• The extraordinary acting of Kristin Scott Thomas is the reason to see the bittersweet French film
I’ve Loved You So Long. Thomas plays a woman released from prison after 15 years. She has committed a
horrible crime and come to live with her younger sister in Nancy, France, until she can get a job and fend for
herself. The film, by Philippe Claudel, is one of those small films that strikes home with emotional power and the
possibility of new beginnings.
John Grogan, the author of the popular
bestseller Marley & Me, has a wonderful new memoir out titled The Longest Trip Home. The book is
published by William Morrow in hardcover with a list price of $25.95.
With a sense of humor and fond remembrance, Grogan tells the story of growing up in a very Catholic family
in the suburbs of Detroit in the 1960s and ’70s. In a loving manner, Grogan tells the story of his hard-core
Catholic parents who had tens of statures of the Blessed Virgin throughout their home. For vacations, his folks
would take the children on pilgrimages to shrines in Canada, and John well remembers going up flights of stairs on
his knees as a sign of religious commitment.
Yes, The Longest Trip Home is a coming-of-age story with all the typical teenage adventures. But it
is much more. It is the story of a young man leaving the practice of his Catholic faith, even though he knew how
much hurt it would cause his parents. When John finally marries Jenny, his non-Catholic wife, in the Church, his
Mom makes him a liverwurst-and-onion sandwich right before the wedding. The result is an odor that his brothers
smell it easily four feet away.
Another hilarious scene is when John’s Mom fixes up her bedroom with flowers and statues for the young
visiting couple, hoping for an amorous night resulting in grandchildren. Jenny, forced into a situation she does not
want, makes her thoughts clear when she says to John, "You will not touch me tonight.”
The years go by and John’s new family’s failure to connect with the Catholic tradition is very painful for
his parents. A poignant moment is when the young family with the grandchildren visits John’s folks and the son
asks the father to lead the grace before meals.
Grogan tells how hard his folks were on “cafeteria Catholics.” The father describes them this way: “These
people pick and choose what they want to believe like they are at the drive-thru window at McDonald’s.” What struck
me as surprising was that Grogan said he agreed with his parents, and that is why he had left the Church. He tells
us at least he is not a hypocrite. But isn’t this Church a gathering place for sinners and hypocrites who need a
loving God in their lives? There is a whole side of the Church that has two ways of looking at war and peace issues.
Does the person who believes and acts strongly on the issue of life within the womb also march against capital
punishment and war? I think we all try our best to respond to the issues closest to our hearts, and others respond
to the issues closest to their hearts. This strikes me as not so much picking and choosing as deciding where to
share our talents and time. It is indeed a rare person who can respond with fervor to all the calls of the Catholic
tradition. Even Mother Teresa speaks of feeling distant and alone from God for most of 50 years.
The final section of the book tells of John’s reconnecting with his parents as his father’s health begins to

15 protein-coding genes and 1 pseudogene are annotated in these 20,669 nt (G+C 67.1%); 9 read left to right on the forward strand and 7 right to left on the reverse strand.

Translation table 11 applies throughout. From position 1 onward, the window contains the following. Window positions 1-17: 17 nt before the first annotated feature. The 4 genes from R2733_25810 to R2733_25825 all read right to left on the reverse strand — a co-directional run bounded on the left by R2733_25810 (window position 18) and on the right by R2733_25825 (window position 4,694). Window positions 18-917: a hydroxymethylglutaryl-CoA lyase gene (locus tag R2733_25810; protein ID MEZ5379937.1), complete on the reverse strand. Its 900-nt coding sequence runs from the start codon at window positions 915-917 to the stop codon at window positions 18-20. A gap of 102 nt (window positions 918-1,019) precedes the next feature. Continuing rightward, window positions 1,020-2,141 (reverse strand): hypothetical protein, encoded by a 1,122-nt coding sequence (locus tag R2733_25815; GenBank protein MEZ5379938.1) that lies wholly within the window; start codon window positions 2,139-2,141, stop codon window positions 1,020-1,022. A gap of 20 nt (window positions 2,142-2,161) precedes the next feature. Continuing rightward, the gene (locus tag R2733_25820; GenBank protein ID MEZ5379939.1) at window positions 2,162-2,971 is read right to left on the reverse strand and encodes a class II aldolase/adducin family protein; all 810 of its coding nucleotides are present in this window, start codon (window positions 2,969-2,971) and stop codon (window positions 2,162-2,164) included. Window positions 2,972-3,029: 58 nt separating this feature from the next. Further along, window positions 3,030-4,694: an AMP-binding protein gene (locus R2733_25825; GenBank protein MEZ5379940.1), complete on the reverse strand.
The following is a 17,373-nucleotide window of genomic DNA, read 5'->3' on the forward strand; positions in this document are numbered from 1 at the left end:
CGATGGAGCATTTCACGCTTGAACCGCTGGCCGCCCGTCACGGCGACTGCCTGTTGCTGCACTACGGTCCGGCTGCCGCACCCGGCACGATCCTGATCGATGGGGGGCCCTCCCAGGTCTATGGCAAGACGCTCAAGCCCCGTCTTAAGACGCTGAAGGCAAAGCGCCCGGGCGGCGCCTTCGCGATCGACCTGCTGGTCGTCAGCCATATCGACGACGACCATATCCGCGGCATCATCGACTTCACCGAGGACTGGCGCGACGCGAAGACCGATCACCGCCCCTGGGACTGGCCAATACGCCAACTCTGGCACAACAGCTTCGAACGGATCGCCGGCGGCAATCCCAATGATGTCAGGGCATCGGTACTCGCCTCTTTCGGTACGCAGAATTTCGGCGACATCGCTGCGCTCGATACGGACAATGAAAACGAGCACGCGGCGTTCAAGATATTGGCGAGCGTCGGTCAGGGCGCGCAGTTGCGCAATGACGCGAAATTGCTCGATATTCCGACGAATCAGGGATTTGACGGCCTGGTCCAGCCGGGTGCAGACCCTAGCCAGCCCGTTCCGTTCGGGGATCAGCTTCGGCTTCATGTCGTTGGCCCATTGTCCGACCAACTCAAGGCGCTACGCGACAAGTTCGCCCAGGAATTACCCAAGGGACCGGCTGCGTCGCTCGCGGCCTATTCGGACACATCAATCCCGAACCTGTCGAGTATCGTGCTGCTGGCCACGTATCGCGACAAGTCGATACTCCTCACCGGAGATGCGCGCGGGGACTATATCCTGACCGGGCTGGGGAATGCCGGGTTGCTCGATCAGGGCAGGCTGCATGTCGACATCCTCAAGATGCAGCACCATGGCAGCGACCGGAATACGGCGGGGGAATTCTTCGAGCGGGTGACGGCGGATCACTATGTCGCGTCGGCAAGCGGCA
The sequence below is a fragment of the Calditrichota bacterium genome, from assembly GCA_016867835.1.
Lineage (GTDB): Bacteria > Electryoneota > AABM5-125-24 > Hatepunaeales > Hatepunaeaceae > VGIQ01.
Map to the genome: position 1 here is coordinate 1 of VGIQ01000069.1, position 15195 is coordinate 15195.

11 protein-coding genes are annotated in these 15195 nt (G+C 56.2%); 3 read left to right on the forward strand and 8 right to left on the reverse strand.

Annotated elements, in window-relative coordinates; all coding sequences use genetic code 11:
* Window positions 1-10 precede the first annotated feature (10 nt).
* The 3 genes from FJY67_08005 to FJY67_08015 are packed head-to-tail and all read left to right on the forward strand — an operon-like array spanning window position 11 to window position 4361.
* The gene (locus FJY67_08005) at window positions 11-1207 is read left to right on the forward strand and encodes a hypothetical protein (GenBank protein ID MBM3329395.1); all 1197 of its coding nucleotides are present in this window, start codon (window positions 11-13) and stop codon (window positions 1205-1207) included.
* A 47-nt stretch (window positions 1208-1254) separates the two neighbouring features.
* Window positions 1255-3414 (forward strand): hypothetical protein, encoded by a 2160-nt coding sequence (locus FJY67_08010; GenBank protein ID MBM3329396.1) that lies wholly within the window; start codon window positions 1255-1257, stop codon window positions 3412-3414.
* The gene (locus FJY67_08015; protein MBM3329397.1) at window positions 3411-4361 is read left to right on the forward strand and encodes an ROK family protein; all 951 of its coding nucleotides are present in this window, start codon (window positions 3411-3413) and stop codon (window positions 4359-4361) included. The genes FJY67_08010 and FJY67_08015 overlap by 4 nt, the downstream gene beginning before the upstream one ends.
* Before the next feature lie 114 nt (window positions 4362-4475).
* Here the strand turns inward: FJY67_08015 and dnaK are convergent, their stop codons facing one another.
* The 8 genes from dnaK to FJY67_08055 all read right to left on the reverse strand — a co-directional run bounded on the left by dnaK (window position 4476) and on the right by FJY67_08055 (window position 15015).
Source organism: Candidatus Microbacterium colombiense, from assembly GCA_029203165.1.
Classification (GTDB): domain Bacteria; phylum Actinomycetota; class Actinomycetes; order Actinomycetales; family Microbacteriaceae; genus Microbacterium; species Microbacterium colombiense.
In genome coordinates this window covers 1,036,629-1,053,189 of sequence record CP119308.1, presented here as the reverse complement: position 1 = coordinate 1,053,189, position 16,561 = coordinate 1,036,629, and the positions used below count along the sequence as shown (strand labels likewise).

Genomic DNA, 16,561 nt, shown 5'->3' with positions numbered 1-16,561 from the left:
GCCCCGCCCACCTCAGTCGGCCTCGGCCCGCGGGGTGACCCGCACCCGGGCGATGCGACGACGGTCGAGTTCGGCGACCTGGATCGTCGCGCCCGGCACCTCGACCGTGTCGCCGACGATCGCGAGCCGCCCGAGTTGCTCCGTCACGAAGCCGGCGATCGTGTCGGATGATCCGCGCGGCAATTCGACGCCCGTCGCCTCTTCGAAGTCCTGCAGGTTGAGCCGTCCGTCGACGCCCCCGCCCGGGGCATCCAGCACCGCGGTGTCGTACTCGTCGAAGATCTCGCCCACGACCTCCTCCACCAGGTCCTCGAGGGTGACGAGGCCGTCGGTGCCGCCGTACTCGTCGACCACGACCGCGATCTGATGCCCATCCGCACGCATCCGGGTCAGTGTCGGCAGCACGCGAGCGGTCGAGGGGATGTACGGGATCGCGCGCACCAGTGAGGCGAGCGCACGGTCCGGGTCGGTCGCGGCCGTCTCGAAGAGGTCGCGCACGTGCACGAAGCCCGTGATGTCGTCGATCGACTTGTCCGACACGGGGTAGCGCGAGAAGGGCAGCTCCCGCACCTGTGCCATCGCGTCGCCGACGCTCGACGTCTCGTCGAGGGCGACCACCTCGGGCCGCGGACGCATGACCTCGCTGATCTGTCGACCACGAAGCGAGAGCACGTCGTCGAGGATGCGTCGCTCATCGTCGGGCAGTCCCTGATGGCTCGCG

deteriorate rather rapidly. This is a beautiful part of the book.
For all of Grogan’s breaking away from his parents, he always presents them in a lovable manner. The end of
the book is rather open-ended in terms of John’s own journey of faith. This is a hopeful book about a subject that
has been painful to many parents and their grown children.
Through the years I have read all four of
Kathleen Norris’s nonfiction works. My favorites are The
Cloister Walk and Amazing Grace: A Vocabulary of Faith. Her newest book is Acedia & me: A Marriage,
Monks and a Writer’s Life. The book is published in hardcover by Riverhead Books of the Penguin Group for a
list price of $24.95.
But I must admit, for me, Acedia & me is the most difficult book I have read by Kathleen Norris. I
thoroughly enjoyed the section on her marriage with David Dwyer, which includes long sections on his bouts with
depression and his eventual death. This part of the book would be a very helpful read for anyone facing sickness
But the study of acedia, the ancient “Noonday Devil” sin of the early monks, feels like a slippery snake
that keep slipping through your hands. Pope Gregory the Great even complicated things more by combining acedia
with sloth among the seven deadly sins.
Acedia is something like boredom and not wanting to do anything. Its cousin is modern-day depression, but
depression is not quite the same. It is something like the “dark night of the soul,” or a destructive kind of grief.
It is something akin to sadness or the worried heart.
And yet there is lots of wonderful material to read slowly and pray with. Acedia & me is a book that
relates to the ups and downs of our journey with Christ. Norris has a powerful ability to express the human
condition with all its warts and fears. So in the end, it becomes a hopeful book that blends Norris’s personal
journey with the wisdom of the early women and men who went forth to the desert to find a closeness to God. Kathleen
Norris is truly a gift for all of us attempting to walk the Gospel way.
(Father Caswell is Ecumenical Relations Officer and archivist for the Diocese of Spokane, and a frequent contributor to this publication.)